Chronic Sinusitis

Posted Friday, January 29, 2016

Did You Know? Chemical irritation can cause sinusitis

One of the Most Prevalent Chronic Diseases in the U.S. 

28.5 Million Americans Were Diagnosed with Sinusitis in 2015

A bad cold can often be mistaken for sinusitis (sinus disease). Many symptoms are the same, including headache or facial pain, runny nose and nasal congestion. Unlike a cold, sinus disease symptoms may be caused by bacterial infections. 

This resource is designed to help educate patients on what sinusitis is, symptoms and available diagnostic options.   

01 | What is Sinusitis?

Sinusitis is an inflammation of the sinuses which is often caused by bacterial infection and at times viruses and molds can also be the cause. Those with weak immune systems are more likely to develop bacterial or fungal sinusitis.   

02 | Symptoms

There are vast amounts of Sinusitis symptoms, the most common include:  

  • Postnasal drip
  • Discolored nasal discharge (greenish in color)
  • Nasal stuffiness or congestion
  • Tenderness of the face (particularly under the eyes or at the bridge of the nose)
  • Frontal headaches
  • Pain in the teeth
  • Coughing
  • Fever
  • Fatigue
  • Bad breath

03 | Diagnosis

In addition to visual inspection to rule out physical conditions, triggers and abnormalities, your medical provider may utilize other methods to screen for chronic sinusitis including:  

  • Nasal endoscopy - A thin, flexible tube (endoscope) with a fiber-optic light is inserted through the nose to allow visual inspection of the inside of the sinuses, this is also known as rhinoscopy.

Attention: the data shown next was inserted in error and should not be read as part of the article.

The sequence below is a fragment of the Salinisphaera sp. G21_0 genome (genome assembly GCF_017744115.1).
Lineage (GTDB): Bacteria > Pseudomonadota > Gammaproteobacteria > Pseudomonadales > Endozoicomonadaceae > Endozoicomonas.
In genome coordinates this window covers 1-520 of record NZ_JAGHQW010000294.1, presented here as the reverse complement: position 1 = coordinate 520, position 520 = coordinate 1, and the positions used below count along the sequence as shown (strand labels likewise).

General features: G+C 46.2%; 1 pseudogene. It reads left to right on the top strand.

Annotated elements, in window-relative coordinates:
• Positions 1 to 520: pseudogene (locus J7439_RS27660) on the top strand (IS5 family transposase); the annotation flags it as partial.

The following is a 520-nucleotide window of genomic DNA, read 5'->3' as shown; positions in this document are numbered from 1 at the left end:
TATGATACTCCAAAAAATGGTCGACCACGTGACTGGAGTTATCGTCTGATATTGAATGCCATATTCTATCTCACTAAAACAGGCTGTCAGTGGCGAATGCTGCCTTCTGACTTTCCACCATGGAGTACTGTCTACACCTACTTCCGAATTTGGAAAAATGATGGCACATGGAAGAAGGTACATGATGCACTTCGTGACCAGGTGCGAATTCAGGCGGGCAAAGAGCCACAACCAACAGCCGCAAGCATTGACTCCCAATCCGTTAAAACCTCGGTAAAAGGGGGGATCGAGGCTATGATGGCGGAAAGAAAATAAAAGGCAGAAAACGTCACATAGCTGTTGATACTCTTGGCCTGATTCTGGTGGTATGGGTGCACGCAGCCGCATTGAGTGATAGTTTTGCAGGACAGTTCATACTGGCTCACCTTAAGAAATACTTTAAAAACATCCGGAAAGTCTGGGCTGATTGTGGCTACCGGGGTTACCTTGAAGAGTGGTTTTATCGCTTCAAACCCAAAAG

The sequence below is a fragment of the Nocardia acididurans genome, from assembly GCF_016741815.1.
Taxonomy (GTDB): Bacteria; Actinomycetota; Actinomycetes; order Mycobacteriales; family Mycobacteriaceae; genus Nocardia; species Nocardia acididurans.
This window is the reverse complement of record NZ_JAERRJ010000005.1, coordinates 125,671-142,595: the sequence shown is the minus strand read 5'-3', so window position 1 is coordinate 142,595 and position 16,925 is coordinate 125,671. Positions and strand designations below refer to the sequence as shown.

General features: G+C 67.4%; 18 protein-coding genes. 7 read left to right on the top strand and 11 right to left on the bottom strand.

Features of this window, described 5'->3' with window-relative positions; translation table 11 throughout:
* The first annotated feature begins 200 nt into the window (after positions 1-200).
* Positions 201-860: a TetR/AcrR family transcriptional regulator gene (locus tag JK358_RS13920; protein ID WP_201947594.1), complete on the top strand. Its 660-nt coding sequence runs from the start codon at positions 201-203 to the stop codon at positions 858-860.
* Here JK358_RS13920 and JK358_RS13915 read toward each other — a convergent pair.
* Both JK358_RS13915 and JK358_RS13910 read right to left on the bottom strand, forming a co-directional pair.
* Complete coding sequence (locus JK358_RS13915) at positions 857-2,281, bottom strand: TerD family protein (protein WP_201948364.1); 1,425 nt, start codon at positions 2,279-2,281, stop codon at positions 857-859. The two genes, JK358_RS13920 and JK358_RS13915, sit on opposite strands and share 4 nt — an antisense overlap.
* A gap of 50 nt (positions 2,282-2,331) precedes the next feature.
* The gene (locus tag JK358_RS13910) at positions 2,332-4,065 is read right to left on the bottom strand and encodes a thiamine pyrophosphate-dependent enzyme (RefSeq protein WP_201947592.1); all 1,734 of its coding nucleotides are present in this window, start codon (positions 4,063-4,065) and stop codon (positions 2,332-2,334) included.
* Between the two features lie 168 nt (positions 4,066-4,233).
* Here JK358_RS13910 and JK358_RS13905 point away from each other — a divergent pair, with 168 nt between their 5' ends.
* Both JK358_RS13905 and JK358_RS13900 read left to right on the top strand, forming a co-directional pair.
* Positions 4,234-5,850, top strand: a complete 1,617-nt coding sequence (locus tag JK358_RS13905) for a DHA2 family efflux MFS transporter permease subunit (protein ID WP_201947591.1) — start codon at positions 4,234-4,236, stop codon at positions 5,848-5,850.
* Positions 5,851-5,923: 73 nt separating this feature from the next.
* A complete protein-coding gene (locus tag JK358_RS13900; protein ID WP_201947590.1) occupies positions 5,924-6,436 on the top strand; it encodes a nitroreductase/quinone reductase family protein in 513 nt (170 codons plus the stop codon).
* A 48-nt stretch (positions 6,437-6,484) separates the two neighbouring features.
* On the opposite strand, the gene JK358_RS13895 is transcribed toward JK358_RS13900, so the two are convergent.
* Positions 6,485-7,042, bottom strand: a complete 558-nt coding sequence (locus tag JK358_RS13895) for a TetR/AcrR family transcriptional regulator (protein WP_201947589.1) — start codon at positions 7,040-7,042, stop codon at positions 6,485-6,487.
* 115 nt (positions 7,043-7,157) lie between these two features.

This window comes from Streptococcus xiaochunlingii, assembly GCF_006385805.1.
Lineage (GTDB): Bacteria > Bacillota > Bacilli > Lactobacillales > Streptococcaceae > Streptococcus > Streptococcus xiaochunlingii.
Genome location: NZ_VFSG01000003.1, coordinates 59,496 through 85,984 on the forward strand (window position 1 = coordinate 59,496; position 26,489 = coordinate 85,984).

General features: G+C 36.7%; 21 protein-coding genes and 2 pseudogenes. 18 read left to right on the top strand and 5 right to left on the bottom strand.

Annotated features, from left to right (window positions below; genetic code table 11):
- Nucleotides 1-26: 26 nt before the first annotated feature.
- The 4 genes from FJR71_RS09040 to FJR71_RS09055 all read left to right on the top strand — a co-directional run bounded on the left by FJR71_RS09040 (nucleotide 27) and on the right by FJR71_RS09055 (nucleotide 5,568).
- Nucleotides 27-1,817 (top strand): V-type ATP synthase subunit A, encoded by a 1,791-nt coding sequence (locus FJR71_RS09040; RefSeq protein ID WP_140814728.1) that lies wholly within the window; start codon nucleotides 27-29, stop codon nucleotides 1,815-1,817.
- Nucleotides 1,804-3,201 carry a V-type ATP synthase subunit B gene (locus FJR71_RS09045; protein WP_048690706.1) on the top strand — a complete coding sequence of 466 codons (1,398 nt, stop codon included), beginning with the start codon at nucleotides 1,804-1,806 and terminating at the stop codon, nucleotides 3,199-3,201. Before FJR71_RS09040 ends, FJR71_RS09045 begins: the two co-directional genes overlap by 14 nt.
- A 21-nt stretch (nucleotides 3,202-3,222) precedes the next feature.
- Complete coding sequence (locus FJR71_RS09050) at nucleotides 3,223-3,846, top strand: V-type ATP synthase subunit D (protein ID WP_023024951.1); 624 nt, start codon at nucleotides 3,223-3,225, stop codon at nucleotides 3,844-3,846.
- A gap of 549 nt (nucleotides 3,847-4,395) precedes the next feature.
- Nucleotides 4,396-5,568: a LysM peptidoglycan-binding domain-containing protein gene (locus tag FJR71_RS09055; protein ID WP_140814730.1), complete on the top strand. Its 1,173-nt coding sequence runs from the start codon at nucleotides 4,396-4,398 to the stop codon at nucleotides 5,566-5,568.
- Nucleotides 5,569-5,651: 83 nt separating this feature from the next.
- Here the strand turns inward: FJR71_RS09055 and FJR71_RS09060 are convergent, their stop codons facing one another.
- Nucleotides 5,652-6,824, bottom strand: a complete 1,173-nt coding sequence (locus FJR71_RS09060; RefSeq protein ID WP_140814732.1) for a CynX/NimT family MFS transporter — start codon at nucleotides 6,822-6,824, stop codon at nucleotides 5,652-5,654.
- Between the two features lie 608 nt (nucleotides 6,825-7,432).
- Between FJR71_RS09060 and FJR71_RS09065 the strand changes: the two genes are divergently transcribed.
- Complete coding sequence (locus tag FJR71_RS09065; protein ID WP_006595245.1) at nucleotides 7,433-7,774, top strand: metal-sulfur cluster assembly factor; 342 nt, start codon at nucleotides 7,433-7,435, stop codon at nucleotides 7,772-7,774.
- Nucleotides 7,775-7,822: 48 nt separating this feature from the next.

• Imaging studies - Images taken using computerized tomography (CT) or magnetic resonance imaging (MRI) can show details of the sinuses and nasal area. These may identify a deep inflammation or physical obstruction that's difficult to detect using an endoscope.
  • Nasal and sinus cultures - Cultures are generally unnecessary for diagnosing chronic sinusitis. However, in cases in which the condition fails to respond to treatment or is progressing, tissue cultures may help pinpoint the cause, such as bacteria or fungi.
  • Allergy test - If there is suspicion that the condition may be brought on by allergies, an allergy skin test may be recommended. A skin test is safe and quick and can help pinpoint the allergen responsible for the nasal flare-ups.

Sinusitis is a treatable disease and there are many treatment options available. Speak with your medical provider to establish a roadmap for care.  For additional resources on Sinusitis visit: http://www.mayoclinic.org/ 

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References 

http://www.cdc.gov/nchs/fastats/sinuses.htm 

http://www.mayoclinic.org/diseases-conditions/chronic-sinusitis/basics/definition/con-20022039

 

 

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